The International Monetary Fund (IMF) has said Nigeria urgently requires, “a comprehensive package of measures,” to reduce vulnerabilities and raise economic growth in the country.
The IMF stated this in a statement released on Wednesday, at the end of a visit by its team, led by the Senior Resident Representative and Mission Chief for Nigeria, Amine Mati.
Mati, noted that a comprehensive package of measures—whose design and implementation would require close coordination within the economic team and the newly-appointed Economic Advisory Council, was urgently needed in the country.
He pointed out that the pace of economic recovery remains slow, saying depressed private consumption and investors’ wait-and-see attitude, “kept growth in the first half of the year at two per cent, a rate significantly below population growth. Headline inflation has fallen, reaching its lowest level since January 2016, helped by lower food price inflation.”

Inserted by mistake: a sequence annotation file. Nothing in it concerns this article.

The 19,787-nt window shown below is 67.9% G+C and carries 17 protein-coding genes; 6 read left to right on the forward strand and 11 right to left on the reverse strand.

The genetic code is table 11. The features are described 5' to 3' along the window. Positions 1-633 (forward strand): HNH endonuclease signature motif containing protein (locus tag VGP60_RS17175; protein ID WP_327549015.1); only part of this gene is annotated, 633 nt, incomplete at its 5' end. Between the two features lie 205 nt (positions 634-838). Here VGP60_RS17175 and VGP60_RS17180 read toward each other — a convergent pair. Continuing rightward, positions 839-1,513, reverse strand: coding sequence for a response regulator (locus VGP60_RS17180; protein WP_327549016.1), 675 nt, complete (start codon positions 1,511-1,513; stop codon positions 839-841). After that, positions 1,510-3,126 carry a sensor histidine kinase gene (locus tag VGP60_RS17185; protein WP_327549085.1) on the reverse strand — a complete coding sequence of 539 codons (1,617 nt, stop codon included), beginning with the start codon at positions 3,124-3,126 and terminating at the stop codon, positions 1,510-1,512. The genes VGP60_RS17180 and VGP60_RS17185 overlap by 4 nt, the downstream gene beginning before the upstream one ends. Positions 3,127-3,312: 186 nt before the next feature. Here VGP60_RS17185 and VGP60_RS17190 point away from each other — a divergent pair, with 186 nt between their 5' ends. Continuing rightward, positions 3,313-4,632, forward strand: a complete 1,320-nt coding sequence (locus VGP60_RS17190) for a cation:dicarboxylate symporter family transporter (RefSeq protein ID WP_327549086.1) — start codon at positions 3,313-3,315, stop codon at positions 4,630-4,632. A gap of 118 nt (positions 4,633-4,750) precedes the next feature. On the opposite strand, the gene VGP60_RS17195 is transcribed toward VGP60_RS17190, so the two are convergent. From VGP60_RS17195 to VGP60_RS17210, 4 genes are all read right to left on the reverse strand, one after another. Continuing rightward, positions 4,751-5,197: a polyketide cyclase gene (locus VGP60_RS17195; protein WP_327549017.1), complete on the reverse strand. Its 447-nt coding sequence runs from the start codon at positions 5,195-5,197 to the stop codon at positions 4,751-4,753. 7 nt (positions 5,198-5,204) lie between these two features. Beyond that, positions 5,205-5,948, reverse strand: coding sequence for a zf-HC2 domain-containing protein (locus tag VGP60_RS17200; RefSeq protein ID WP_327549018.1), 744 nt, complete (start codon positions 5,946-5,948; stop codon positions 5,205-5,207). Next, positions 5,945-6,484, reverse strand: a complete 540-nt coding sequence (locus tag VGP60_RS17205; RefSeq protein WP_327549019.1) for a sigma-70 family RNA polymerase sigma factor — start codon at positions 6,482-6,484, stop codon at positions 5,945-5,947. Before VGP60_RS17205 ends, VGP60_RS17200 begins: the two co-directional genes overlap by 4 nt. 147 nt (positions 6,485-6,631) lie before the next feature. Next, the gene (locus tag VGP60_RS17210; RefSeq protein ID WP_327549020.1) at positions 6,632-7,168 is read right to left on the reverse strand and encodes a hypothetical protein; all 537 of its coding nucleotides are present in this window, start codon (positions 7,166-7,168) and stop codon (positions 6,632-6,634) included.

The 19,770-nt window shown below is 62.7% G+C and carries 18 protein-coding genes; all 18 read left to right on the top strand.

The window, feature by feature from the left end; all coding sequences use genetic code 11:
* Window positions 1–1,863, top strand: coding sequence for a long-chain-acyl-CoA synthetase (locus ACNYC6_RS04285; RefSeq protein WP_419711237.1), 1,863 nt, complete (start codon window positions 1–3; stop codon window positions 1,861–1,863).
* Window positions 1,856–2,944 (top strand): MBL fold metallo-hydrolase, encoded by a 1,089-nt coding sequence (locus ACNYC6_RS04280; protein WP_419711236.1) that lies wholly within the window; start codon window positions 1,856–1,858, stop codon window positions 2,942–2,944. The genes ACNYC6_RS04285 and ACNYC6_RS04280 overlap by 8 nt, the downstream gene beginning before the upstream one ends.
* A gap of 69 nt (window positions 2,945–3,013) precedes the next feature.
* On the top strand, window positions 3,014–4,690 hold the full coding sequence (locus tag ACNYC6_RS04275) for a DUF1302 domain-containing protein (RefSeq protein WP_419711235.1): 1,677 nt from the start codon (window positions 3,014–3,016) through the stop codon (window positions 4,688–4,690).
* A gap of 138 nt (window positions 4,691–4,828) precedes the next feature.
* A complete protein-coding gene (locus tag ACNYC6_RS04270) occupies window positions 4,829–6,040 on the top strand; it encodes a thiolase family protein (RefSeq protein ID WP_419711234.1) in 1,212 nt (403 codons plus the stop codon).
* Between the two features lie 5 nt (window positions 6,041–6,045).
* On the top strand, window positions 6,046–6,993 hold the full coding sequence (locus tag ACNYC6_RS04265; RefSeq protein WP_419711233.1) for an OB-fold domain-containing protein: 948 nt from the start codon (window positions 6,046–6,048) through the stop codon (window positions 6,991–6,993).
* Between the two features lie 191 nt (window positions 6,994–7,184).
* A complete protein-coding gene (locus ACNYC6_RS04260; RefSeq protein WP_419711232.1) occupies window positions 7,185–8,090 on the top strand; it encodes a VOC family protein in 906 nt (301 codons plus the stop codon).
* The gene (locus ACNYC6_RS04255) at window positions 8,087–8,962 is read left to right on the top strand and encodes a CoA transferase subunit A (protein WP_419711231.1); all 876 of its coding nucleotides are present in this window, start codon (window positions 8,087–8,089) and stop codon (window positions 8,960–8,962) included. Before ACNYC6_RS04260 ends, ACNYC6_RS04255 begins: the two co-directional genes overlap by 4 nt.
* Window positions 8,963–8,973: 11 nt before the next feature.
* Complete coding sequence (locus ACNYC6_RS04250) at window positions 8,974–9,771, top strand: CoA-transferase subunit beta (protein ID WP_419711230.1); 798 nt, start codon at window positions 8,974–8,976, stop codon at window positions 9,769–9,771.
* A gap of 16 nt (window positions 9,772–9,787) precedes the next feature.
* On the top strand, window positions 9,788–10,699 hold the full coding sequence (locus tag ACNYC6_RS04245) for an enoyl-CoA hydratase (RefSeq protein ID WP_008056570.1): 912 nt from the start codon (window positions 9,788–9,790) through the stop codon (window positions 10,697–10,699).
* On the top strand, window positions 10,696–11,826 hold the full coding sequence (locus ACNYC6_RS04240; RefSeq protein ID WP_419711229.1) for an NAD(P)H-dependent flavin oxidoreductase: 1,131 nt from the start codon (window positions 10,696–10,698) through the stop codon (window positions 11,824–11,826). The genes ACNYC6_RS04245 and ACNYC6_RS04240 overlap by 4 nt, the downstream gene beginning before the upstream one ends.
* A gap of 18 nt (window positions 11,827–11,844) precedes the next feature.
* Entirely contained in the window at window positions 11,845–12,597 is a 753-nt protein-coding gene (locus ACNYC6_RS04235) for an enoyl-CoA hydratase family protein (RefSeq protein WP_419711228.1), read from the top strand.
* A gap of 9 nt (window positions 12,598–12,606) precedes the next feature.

The report added: “Spurred by one-off increases in imports, the current account turned into a deficit in the first half of 2019 after three years of surpluses. Gross international reserves have fallen to below $42 billion at end-August 2019, mainly reflecting a decline in foreign holdings of short-term securities and equity.
“The exchange rate in various windows remained stable, helped by steady sales of foreign exchange by the Central Bank of Nigeria (CBN).
“Carryover from 2018 to 2019 helped increase public investment spending in the first half of 2019, but revenue underperformed significantly relative to the budget target in the first half of 2019.
“Over-optimistic revenue projections have led to higher financing needs than initially envisaged, resulting in overreliance on expensive borrowing from the CBN to finance the fiscal deficit. Federal Government interest payments continue to absorb more than half of revenues in 2019.
“The outlook under current policies remains challenging. Growth is expected to pick up to 2.3 percent this year on the strength of a continuing recovery in the oil sector and the regaining of momentum in agriculture following a good harvest.”
More details later.